This week, the Japanese currency surprised money managers when it reached an all-time high. According to experts, this surge can be best attributed to the changes in bond market.
Beijing, China, May 25, 2016 — Given the fluctuations in the Japanese economy, the authorities had not expected such a rise in the Yen. However, the currency astonished some when it showed a gush of about 3% against the dollar this week. This has been Yen’s most noticeable and substantial surge since February. What’s more surprising is the fact that this surge came at a time when the country’s bond yields are negative for most maturities. In the past, negative bond yields had been the key factor responsible for dwindling interests in the Japanese currency.
However, the banks have been pointing to a decrease in inflation as the prime factor that could have led to such an unexpected rise in the Yen. They have been studying different metrics to pin-point various factors that could have caused the Yen to perform so well. It’s believed that another factor that could have led to this change is the decrease in United States real yields in the recent past. The banks have now predicted that by the end of September, the dollar could drop further down to 105 Yen.
According to Michael Lane, the Global Co-Head of the Investment Management Division of Shizuoka Capital Wealth Management based in Tokyo, who manages $2bn of institutional investor’s assets, “When we take into account the decreasing inflation, it becomes easier to overlook the 10-year Japanese Debt which United States holds over the country.”
According to Mr. Lane, if the United States manages to keep real yields high, it will be able to diminish the export of capital which has been a key factor in causing Yen’s rise against the dollar.
The Yen’s gains weren’t limited to the dollar. The Yen has performed well against most major currencies. It has showed a boost of almost 2% in general. This has been Yen’s strongest performance since October 31, 2014 when the Japanese authorities released the monetary stimulus program to support the Japanese economy.
So, what does the future hold for Yen?
The Japanese currency, has registered a growth of almost 11 percent since the start of 2016. This was a blow to some analysts who had predicted In early January, that the Yen would fall during the year, down to 124 against the dollar by March end.
The Yen’s strong performance has been even more surprising given the fact that Japanese economy has been struggling since the middle of 2013. Machinery prices have been declining and producer prices have been dwindling too.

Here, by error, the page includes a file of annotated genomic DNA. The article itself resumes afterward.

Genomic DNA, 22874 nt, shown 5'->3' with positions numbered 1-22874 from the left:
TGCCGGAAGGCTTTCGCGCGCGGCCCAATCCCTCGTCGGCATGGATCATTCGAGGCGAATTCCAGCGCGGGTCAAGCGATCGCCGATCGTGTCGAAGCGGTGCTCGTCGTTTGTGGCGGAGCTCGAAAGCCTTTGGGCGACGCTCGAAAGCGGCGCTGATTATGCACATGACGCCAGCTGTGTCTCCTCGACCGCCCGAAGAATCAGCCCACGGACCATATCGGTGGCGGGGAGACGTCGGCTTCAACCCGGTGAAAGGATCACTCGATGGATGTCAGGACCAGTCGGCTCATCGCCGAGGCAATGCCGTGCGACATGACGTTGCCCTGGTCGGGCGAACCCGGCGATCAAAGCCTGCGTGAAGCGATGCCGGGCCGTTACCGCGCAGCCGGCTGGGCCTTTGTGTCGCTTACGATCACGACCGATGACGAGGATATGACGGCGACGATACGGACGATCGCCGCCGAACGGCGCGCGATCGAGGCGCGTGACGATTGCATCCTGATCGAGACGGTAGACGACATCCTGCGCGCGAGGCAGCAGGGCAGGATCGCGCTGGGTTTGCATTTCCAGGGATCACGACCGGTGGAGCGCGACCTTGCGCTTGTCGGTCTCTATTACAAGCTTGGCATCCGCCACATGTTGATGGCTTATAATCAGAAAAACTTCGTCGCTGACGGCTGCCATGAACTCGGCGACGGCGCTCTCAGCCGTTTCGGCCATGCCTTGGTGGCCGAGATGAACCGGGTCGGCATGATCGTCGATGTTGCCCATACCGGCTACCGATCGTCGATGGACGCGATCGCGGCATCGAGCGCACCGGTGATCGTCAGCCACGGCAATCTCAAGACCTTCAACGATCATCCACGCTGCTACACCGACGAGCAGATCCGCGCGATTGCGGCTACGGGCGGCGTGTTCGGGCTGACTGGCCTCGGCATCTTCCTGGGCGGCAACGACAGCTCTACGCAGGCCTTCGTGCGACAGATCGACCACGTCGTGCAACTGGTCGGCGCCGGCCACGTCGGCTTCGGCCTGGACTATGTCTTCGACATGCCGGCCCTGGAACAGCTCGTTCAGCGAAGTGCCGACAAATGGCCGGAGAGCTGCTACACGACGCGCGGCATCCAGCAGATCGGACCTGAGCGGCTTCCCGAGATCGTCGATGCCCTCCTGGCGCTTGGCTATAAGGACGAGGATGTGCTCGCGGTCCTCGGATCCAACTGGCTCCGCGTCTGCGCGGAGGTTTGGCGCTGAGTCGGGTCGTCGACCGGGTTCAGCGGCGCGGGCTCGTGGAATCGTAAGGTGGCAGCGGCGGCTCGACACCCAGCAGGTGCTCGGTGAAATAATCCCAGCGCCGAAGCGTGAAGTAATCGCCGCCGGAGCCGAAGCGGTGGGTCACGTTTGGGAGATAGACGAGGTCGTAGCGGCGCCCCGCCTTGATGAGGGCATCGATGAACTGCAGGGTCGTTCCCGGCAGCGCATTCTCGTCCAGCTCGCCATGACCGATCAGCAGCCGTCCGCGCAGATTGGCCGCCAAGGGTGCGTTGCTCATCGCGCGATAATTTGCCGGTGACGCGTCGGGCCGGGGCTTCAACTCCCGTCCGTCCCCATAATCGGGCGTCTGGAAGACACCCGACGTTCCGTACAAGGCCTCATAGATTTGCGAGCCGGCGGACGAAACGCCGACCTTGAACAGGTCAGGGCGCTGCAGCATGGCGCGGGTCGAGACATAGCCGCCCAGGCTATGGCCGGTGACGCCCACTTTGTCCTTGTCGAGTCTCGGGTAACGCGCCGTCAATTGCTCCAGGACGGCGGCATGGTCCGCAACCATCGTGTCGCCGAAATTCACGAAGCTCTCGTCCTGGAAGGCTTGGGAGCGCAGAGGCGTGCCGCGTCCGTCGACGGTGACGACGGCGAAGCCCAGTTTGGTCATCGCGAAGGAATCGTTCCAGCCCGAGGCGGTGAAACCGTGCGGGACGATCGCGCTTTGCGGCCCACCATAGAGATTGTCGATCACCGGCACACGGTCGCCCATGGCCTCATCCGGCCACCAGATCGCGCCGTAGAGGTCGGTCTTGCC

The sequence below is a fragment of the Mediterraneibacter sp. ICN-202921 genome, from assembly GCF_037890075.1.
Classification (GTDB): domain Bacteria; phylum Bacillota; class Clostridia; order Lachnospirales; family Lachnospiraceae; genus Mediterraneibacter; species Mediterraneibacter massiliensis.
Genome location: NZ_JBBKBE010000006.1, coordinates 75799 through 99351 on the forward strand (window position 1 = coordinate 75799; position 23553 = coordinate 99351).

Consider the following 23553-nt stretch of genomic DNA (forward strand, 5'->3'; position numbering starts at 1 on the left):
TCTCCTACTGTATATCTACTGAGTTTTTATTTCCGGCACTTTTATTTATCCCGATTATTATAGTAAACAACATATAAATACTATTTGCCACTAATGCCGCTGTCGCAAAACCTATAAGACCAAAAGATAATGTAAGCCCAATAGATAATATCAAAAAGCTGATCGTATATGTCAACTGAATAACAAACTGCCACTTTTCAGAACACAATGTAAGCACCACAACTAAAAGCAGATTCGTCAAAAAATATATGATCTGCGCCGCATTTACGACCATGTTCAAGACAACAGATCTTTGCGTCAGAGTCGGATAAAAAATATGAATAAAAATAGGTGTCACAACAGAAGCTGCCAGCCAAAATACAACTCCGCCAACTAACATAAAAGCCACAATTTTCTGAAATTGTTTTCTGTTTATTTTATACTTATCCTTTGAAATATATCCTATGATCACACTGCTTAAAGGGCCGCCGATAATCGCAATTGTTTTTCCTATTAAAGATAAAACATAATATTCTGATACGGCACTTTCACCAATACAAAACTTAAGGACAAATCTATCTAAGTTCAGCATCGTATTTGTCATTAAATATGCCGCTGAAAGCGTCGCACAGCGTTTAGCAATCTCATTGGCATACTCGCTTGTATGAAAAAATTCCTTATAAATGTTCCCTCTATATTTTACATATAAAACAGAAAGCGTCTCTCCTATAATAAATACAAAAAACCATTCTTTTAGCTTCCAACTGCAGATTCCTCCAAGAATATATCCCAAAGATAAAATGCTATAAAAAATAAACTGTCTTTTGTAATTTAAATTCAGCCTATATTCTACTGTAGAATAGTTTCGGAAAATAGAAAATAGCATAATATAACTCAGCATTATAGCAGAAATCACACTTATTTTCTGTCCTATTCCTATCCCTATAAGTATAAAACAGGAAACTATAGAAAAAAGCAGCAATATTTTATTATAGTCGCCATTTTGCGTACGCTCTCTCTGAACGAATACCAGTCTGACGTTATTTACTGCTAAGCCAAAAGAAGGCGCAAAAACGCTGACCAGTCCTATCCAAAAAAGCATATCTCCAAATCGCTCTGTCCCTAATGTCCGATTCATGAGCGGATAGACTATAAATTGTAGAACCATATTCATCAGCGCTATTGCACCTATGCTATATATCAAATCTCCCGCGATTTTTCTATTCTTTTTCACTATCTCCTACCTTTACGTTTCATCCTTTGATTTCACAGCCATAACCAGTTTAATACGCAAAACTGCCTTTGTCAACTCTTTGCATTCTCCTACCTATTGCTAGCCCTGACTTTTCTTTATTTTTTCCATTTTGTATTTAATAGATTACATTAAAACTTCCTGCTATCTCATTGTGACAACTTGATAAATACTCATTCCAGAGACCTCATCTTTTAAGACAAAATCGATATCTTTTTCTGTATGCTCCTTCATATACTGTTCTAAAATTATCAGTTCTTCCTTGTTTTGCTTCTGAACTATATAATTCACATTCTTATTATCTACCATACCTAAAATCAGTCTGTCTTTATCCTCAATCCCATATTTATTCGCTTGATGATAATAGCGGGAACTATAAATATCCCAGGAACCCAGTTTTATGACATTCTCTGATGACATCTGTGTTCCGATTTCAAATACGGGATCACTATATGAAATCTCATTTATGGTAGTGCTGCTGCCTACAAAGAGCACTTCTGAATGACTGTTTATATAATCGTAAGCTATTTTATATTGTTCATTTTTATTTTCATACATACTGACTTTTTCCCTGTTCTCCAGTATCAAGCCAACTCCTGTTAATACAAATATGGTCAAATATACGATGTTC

The Japanese authorities have voiced their concern on the issue. Taro Aso, the Japanese Finance Minister, gave a statement saying that an unpredictable and undesirable growth in any currency is a trend that should be seen with some suspicion. Similar statements were also heard coming from Yoshihide Suga, the Chief Cabinet Secretary of Japan. However, the Prime Minister of Japan, Shinzo Abe, quelled all such concerns by pledging to stay away from arbitrary intervention.
Traders continue to bet on the Yen.
Speculators, however, have been undisturbed by these recent developments. They have continued to show trust in the future of the Yen.
According to the Shizuoka Capital Wealth Management, analysts and hedge funds have escalated their net bullish position on the Japanese currency. By the end of April 5, about 60,000 contracts had showed trust in the future of the Yen and had predicted a further rise in Japan’s currency. These contracts weigh highest since 2008 – a positive sign for Yen values.
Yet another important thing to keep in mind is that United States’ dominance over Japan has reduced since Japan’s real yield on 10-year U.S debt has reduced from 1.1 percentage point to 0.6 percentage point.
According to Michael Lane, “The Yen will continue to rise even more in the coming term. Since inflation is expected to continue to decline, Japanese real yields will show positive growth and influence the country’s currency positively.”
About Shizuoka Capital Wealth Management:
The company is engaged in wealth management services such as securities, the buying and selling of corporate debt, handling mergers and acquisitions, private equity and fixed income. Founded in 2006 with Headquarters in Tokyo, Japan. As of 2015 the company assets were in the region of $6bn.
Shizuoka Capital Wealth Management